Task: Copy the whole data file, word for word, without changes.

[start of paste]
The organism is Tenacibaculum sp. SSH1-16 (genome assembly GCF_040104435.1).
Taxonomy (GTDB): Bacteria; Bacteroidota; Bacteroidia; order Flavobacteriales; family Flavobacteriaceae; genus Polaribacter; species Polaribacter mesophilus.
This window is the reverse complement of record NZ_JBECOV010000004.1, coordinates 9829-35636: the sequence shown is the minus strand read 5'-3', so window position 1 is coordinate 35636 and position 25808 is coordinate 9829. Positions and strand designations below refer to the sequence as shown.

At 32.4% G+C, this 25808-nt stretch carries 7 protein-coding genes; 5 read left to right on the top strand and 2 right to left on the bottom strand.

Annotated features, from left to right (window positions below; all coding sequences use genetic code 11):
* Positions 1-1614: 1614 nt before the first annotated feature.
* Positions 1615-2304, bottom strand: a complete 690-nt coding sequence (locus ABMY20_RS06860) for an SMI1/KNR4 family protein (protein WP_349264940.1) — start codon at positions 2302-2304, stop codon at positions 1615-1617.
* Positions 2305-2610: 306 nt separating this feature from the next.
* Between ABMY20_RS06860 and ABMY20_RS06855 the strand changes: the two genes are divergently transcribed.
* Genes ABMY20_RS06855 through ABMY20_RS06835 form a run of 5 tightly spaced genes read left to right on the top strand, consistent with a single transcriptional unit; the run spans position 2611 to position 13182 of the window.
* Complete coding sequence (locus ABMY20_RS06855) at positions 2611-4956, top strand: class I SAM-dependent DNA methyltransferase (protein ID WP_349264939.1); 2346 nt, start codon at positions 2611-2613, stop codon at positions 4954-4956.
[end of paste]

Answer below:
The organism is Tenacibaculum sp. SSH1-16 (genome assembly GCF_040104435.1).
Taxonomy (GTDB): Bacteria; Bacteroidota; Bacteroidia; order Flavobacteriales; family Flavobacteriaceae; genus Polaribacter; species Polaribacter mesophilus.
This window is the reverse complement of record NZ_JBECOV010000004.1, coordinates 9829-35636: the sequence shown is the minus strand read 5'-3', so window position 1 is coordinate 35636 and position 25808 is coordinate 9829. Positions and strand designations below refer to the sequence as shown.

At 32.4% G+C, this 25808-nt stretch carries 7 protein-coding genes; 5 read left to right on the top strand and 2 right to left on the bottom strand.

Annotated features, from left to right (window positions below; all coding sequences use genetic code 11):
* Positions 1-1614: 1614 nt before the first annotated feature.
* Positions 1615-2304, bottom strand: a complete 690-nt coding sequence (locus ABMY20_RS06860) for an SMI1/KNR4 family protein (protein WP_349264940.1) — start codon at positions 2302-2304, stop codon at positions 1615-1617.
* Positions 2305-2610: 306 nt separating this feature from the next.
* Between ABMY20_RS06860 and ABMY20_RS06855 the strand changes: the two genes are divergently transcribed.
* Genes ABMY20_RS06855 through ABMY20_RS06835 form a run of 5 tightly spaced genes read left to right on the top strand, consistent with a single transcriptional unit; the run spans position 2611 to position 13182 of the window.
* Complete coding sequence (locus ABMY20_RS06855) at positions 2611-4956, top strand: class I SAM-dependent DNA methyltransferase (protein ID WP_349264939.1); 2346 nt, start codon at positions 2611-2613, stop codon at positions 4954-4956.